Searching over 5,500,000 cases.

Buy This Entire Record For $7.95

Download the entire decision to receive the complete text, official citation,
docket number, dissents and concurrences, and footnotes for this case.

Learn more about what you receive with purchase of this case.

Deutsche Bank National Trust Co. v. Hines

Court of Chancery of Delaware

November 21, 2017

Deutsche Bank National Trust Company, As Trustee for WaMu Mortgage Pass-Through Certificates Series 2006-AR3 Trust, Assignee of Washington Mutual Bank, F.A.
Helene Hines, Jeffrey Hines and George Edward Kennedy

          Date Submitted: August 29, 2017

          E. Chaney Hall, Esquire Fox Rothschild, LLP

          Francis G. X. Pileggi, Esquire Eckert Seamans Cherin & Mellott, LLC

         Dear Counsel and Mr. Kennedy:

         Pending before me is a motion for default judgment or, in the alternative, for summary judgment filed by Plaintiff Deutsche Bank National Trust Company, As Trustee for WaMu Mortgage Pass-Through Certificates Series 2006-AR3 Trust, Assignee of Washington Mutual Bank, F.A. (hereinafter "Deutsche Bank") on April 17, 2017 against Defendant George Edward Kennedy (hereinafter "Kennedy") in an in rem mortgage foreclosure action. I recommend that the Court grant summary judgment to Deutsche Bank.


         This litigation has a lengthy history. It began on April 30, 2009 as a mortgage foreclosure complaint against Defendants Helene Hines ("Helene") and Jeffrey Hines ("Jeffrey") in the Superior Court.[1] On December 30, 2005, Helene and Jeffrey borrowed $1, 598, 777 from Washington Mutual Bank, F.A., [2] executing an adjustable rate note and a mortgage as security, for vacation rental property located at 302 S. Ocean Drive, South Bethany Beach, Delaware ("the Property"). The mortgage and note were recorded on January 11, 2006.[3] At that time, the Property was owned by the Hineses, but shortly after the mortgage foreclosure action was started, the Hineses conveyed the property to Helene, who then conveyed the Property to a Delaware limited liability company called 302 S. Ocean Drive LLC ("302 LLC") on October 14, 2011. Helene assigned 20% of her interest in 302 LLC to Kennedy on October 13, 2011.[4]

         On November 5, 2012, Kennedy, acting as managing member of 302 LLC, unsuccessfully attempted to intervene in the Superior Court foreclosure action. A Sheriff's sale took place on April 16, 2013, and Deutsche Bank was the highest bidder but on May 1, 2013, Kennedy filed a pro se motion to set aside the Sheriff's sale. Deutsche Bank then realized that it had not given proper notice of the sale to 302 LLC and requested permission to file a new levari facias to schedule a new sale, which was granted by Superior Court. In response to Deutsche Bank's request, on June 5, 2013, Kennedy submitted a copy of a deed conveying the Property from 302 LLC to Kennedy on May 29, 2013.[5] But, in November 2014, Deutsche Bank belatedly discovered that the mortgage was not under seal and filed a notice of an election to transfer its case to the Court of Chancery, which was granted by the Superior Court on January 1, 2015.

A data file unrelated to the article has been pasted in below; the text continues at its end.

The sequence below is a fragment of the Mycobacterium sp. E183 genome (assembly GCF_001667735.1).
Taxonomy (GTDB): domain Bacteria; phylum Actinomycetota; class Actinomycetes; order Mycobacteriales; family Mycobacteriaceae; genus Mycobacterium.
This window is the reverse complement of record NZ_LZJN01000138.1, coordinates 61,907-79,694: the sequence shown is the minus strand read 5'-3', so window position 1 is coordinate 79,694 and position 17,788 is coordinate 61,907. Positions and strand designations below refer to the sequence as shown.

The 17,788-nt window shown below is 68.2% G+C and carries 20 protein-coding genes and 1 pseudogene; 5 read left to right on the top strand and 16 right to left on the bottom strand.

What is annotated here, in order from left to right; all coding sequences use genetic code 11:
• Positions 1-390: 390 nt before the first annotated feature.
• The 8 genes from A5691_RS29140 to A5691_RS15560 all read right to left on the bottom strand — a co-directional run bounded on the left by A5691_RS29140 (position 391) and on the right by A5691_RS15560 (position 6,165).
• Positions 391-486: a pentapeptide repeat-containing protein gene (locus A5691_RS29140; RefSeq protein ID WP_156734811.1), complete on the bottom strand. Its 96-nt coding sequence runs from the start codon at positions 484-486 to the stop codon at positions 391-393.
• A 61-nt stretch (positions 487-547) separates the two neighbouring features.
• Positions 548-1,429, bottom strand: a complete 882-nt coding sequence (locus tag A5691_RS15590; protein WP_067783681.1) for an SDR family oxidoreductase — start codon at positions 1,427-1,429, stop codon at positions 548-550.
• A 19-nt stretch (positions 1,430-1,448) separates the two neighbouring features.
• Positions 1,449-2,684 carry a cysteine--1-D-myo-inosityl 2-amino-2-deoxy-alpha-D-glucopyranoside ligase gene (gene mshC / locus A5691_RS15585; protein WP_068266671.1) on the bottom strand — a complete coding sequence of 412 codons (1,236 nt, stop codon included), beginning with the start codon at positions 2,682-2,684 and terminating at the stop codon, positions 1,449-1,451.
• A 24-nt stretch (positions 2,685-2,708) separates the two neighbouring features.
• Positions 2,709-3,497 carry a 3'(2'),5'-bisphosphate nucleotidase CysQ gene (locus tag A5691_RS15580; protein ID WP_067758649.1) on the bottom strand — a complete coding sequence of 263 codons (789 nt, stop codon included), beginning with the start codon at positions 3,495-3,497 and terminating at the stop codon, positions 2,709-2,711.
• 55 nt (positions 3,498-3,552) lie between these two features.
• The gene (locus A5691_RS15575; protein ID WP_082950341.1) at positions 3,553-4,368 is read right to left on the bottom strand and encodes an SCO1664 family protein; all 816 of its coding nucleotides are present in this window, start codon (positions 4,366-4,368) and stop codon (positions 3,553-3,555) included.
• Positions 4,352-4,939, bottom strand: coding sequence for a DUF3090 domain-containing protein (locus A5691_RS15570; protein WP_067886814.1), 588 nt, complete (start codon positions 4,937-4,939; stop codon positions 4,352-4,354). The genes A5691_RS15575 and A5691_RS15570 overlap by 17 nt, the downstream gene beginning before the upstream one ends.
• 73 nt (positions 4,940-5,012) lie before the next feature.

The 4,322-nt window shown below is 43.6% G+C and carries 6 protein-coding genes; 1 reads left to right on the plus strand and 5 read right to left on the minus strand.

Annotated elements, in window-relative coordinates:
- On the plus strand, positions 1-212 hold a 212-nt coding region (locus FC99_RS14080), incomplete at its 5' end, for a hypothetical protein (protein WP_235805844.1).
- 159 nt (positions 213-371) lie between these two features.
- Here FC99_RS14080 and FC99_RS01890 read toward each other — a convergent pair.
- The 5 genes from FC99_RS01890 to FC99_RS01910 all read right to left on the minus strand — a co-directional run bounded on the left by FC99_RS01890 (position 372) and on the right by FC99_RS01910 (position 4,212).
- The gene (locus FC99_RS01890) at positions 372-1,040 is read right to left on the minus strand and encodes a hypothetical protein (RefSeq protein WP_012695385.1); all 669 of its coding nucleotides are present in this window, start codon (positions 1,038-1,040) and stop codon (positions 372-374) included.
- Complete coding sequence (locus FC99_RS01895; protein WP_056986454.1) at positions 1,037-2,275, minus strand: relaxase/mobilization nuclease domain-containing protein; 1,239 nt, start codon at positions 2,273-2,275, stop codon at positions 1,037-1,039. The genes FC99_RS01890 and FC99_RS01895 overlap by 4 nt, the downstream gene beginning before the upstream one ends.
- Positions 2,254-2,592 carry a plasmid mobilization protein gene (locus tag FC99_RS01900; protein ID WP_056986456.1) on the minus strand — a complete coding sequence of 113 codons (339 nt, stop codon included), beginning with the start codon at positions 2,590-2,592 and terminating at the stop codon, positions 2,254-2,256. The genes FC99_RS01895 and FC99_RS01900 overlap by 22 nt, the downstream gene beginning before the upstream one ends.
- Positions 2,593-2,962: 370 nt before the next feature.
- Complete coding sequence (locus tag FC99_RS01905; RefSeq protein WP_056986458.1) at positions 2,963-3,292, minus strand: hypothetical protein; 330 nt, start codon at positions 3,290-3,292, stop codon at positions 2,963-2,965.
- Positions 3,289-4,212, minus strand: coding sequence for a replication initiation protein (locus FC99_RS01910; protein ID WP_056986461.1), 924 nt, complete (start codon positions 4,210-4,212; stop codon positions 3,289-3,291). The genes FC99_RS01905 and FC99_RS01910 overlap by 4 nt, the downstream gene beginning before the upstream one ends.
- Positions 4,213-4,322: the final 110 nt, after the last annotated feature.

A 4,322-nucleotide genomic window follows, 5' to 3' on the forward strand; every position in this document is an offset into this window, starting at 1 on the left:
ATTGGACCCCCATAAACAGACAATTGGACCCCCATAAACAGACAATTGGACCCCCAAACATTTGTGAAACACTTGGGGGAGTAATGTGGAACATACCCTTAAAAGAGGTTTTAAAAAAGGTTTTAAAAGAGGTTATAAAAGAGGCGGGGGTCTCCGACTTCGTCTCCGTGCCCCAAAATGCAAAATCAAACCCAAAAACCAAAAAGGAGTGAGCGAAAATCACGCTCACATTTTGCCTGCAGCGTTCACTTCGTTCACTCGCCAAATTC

Deutsche Bank filed an equitable in rem foreclosure complaint in the Court of Chancery on November 17, 2014, naming Helene, Jeffrey, and Kennedy as defendants. Kennedy, acting pro se, filed an answer claiming that the action violated bankruptcy law, he did not owe any money to Deutsche Bank and the other defendants had not been properly served. On March 24, 2015, Master Ayvazian granted Deutsche Bank's motion for service by publication and posting as to Helene and Jeffrey, and on May 14, 2015, she granted an order for default judgment against Helene and Jeffrey in the principal amount of $1, 718, 748.18, plus fees and interest.

         Extensive motion practice followed. Deutsche Bank filed a motion for summary judgment against Kennedy on March 30, 2015, and on May 22, 2015, Kennedy moved to dismiss the complaint under Court of Chancery Rule 12(b)(6). On September 17, 2015, Master Ayvazian issued a final report denying both motions. Since Kennedy is an assignee of the original mortgagor and purported to be a bona fide purchaser for value of the Property, Master Ayvazian found that a genuine issue of material fact existed as to whether Kennedy would be unjustly enriched if the Court dismissed the in rem foreclosure action, which could not be determined without "a thorough investigation into the circumstances surrounding the recent conveyances of the Property."[6] The Court approved Master Ayvazian's September 17, 2015 final report after no exceptions were filed.

         On June 9, 2016, Kennedy filed a motion for summary judgment, arguing that Deutsche Bank had unclean hands and forfeited its right to equitable relief, because for years it had been illegally attempting to foreclose on mortgages not under seal in the Superior Court. Master Ayvazian denied Kennedy's motion on December 21, 2016.[7]

         On August 12, 2016, Deutsche Bank filed a motion to compel discovery responses from Kennedy because of his delay in providing responses to Deutsche Bank's first set of interrogatories, requests for production and for admission, and his failure to provide requested supplemental responses to address deficiencies in his responses. In a January 24, 2017 report, Master Ayvazian found Kennedy's responses to interrogatories and for production of documents were largely non-responsive and recommended the Court grant Deutsche Bank's motion to compel discovery, require Kennedy to comply with discovery requests, provide a rolling production of documents within 30 days of the report becoming final, and award Deutsche Bank its reasonable fees incurred in pursuing the motion. She stated that Kennedy's "failure to comply with this schedule may result in further sanctions, including further fee shifting and entry of a default judgment against Kennedy."[8]With no exceptions filed, that report was approved by the Court on February 8, 2017.

         On December 1, 2016, Deutsche Bank filed a motion to compel Kennedy to attend his deposition, asserting that Kennedy had failed to appear for his deposition on three separate occasions, and requesting the award of reasonable fees and costs associated with the rescheduling of the deposition and the motion to compel. Noting the motion was unopposed, Master Ayvazian granted the motion on December 21, 2016, ordering Kennedy to attend his deposition and awarding reasonable fees and costs incurred in connection with rescheduling the deposition and the motion to compel. Kennedy did not appear for his deposition scheduled for January 12, 2017 and his deposition was rescheduled to April 6, 2017. Deutsche Bank moved for sanctions against Kennedy on January 25, 2017 for violating the Court order compelling his attendance at his deposition.